- autovacuum can easily consume too much I/O capacity.
Another surprising discovery was that 18.8% of organizations do not use VACUUM, as it is not yet needed. This may be because they are leveraging PostgreSQL in small applications or applications that are not frequently updated. 6.6% of organizations have developed a custom solution for PostgreSQL VACUUM, and 4.2% are in the process of planning their VACUUM strategy.
Most Popular PostgreSQL Slow Query Management Strategies
If you’re working with PostgreSQL, you likely know that managing queries is the #1 most time-consuming task. It’s a critical process with many aspects to consider, starting at developing a query plan to match your query structure with your data properties, to then analyzing slow-running queries, finally to optimizing those queries through performance tuning.
We found that 54.3% of PostgreSQL users are manually managing slow queries in enterprise organizations. This can be accomplished through their modules auto_explain and pg_stat_statements, checking pg_stat_activity for table and index activity on your server, analyzing the slow query log, or reviewing in your code.
On average, 21.7% of enterprise organizations are leveraging a monitoring tool to analyze and manage their PostgreSQL slow queries. This helps them significantly reduce the time it takes to identify which queries are running the slowest, most frequently, causing the most read or write load on your system, or queries missing an index by examining the rows.
17.4% of users, however, are not actively managing slow queries in the PostgreSQL deployments. We highly recommend adopting a query management strategy to ensure slow queries are not affecting the performance of your PostgreSQL deployments. 4.3% of users are currently in the process of planning their query management strategy, and 2.2% have developed a custom solution for managing their slow queries.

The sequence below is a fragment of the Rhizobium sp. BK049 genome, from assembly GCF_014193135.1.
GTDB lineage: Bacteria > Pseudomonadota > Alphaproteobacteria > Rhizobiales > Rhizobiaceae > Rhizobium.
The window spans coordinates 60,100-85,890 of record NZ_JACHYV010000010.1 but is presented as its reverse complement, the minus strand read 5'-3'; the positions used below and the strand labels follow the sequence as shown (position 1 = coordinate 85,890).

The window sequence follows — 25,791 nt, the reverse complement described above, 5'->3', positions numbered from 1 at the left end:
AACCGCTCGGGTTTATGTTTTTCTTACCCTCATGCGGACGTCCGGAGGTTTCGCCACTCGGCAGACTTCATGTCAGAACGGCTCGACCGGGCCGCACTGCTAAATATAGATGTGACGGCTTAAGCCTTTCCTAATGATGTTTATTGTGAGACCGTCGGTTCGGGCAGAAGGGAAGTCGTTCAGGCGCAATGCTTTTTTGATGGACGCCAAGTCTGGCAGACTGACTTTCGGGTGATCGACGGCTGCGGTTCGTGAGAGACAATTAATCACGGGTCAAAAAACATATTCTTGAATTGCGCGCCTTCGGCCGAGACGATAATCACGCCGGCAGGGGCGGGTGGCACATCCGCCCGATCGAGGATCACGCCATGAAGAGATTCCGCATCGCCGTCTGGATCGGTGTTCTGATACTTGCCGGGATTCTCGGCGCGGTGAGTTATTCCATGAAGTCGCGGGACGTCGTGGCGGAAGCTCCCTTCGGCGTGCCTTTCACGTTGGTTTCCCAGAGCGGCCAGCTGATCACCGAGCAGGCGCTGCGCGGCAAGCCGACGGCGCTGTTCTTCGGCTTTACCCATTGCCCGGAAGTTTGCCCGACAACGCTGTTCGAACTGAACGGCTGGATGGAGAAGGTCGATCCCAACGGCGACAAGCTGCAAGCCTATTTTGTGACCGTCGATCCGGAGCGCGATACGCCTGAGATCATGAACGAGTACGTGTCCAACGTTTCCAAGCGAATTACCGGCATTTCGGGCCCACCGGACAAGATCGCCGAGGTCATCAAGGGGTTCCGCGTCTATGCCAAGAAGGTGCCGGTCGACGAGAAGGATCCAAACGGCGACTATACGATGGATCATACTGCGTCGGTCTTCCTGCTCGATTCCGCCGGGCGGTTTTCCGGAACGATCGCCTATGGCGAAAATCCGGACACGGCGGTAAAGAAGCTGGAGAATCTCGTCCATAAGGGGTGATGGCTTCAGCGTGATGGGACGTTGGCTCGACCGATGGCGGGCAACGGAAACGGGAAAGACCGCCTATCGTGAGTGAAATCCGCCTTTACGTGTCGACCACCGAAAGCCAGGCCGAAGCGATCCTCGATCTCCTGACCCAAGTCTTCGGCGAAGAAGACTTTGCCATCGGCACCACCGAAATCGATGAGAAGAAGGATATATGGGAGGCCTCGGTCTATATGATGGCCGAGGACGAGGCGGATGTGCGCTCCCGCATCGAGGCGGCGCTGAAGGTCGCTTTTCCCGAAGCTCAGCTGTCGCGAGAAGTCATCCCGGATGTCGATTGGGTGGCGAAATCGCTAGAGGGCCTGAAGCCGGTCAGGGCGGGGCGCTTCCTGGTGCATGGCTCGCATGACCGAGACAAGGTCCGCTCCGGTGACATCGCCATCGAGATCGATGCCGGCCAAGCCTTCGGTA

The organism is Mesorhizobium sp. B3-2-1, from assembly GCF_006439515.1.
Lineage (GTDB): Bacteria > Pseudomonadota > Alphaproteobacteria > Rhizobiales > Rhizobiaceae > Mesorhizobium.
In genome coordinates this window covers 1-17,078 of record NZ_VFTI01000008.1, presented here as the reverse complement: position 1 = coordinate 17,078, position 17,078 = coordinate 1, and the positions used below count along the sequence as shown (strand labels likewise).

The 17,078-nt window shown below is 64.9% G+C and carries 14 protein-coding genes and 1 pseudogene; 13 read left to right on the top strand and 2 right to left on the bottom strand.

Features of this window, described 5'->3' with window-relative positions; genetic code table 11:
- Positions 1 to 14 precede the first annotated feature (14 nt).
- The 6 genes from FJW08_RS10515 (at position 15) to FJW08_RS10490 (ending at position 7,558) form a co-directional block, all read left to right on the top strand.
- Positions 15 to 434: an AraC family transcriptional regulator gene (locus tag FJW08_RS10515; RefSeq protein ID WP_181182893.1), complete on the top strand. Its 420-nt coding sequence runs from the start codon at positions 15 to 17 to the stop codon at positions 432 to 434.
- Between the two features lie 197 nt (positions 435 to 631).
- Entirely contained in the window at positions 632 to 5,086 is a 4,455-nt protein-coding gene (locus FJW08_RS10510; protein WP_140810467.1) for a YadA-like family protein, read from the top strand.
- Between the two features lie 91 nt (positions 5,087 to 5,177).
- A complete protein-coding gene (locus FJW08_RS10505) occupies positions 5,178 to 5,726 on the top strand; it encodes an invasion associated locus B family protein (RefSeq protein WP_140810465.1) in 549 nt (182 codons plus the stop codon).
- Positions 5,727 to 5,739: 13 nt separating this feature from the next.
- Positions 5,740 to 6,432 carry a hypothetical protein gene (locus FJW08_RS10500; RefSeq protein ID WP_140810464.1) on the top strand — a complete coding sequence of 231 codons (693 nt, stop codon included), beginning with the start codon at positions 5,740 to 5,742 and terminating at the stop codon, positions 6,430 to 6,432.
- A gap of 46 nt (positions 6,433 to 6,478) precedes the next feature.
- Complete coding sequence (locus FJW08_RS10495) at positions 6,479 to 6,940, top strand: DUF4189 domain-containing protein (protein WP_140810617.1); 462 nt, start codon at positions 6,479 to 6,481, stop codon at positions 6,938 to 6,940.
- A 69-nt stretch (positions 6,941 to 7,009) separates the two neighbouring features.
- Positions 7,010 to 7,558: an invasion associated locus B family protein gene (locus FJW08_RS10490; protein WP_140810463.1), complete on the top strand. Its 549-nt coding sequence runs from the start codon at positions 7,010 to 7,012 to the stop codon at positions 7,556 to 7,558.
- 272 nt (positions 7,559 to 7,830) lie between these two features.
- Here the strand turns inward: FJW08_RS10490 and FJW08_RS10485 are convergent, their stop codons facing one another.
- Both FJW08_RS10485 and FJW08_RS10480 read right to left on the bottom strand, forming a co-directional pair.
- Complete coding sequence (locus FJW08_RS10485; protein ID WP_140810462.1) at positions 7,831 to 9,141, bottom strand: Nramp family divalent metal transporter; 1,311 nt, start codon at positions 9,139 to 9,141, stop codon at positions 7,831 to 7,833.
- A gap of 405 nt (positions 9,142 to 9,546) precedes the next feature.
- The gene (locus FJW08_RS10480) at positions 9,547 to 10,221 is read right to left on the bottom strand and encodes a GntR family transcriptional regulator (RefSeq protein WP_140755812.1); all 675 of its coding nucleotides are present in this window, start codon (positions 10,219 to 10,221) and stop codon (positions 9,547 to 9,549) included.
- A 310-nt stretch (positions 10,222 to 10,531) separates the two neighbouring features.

PostgreSQL Cloud vs. On-Premises Deployments
Let’s end with one of the hottest topics in the PostgreSQL enterprise space - whether to deploy PostgreSQL in the cloud or on-premises. We’ve been actively monitoring this trend all year, and found that 59.6% of PostgreSQL deployments were strictly on-premises back in April from our 2019 PostgreSQL Trends Report and 55.8% on-premises in our 2019 Open Source Database Report just a few months ago in June.
Now, in this most recent report, we found that PostgreSQL on-premises deployments have decreased by 40% since April of 2019. On average, only 35.6% of PostgreSQL enterprise organizations are deploying exclusively on-premise. But organizations are not migrating their on-premises deployments altogether - 24.4% of PostgreSQL deployments were found to be leveraging a hybrid cloud environment. Hybrid clouds are a mix of on-premises, private cloud, and/or public cloud computing to support their applications and data. This is a significant increase from what we saw in April, jumping from 5.6% of PostgreSQL deployments up to 24.4% in September.
Hybrid cloud deployments are becoming more popular across the board - this recent report found that 57% of businesses opt for a hybrid cloud environment using both private and public clouds as places to store their data. While we see a large jump to the cloud, enterprise organizations are still leveraging on-premises environments in some capacity 60% of the time, compared to 65.2% in April. Lastly, we found that public cloud PostgreSQL deployments have grown 15% since April, now averaging 34.8% use by enterprise organizations.
It’s also important to note that this survey was conducted at the PostgresConf Silicon Valley event, while our April survey was conducted in New York City. The bay area is widely known for adopting new technologies, which allows us to hypothesize that this market has a higher cloud adoption rate than the east coast.
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So, how do these results stack up to your PostgreSQL deployments and strategies? We’d love to hear your thoughts, leave a comment here or send us a tweet at @scalegridio.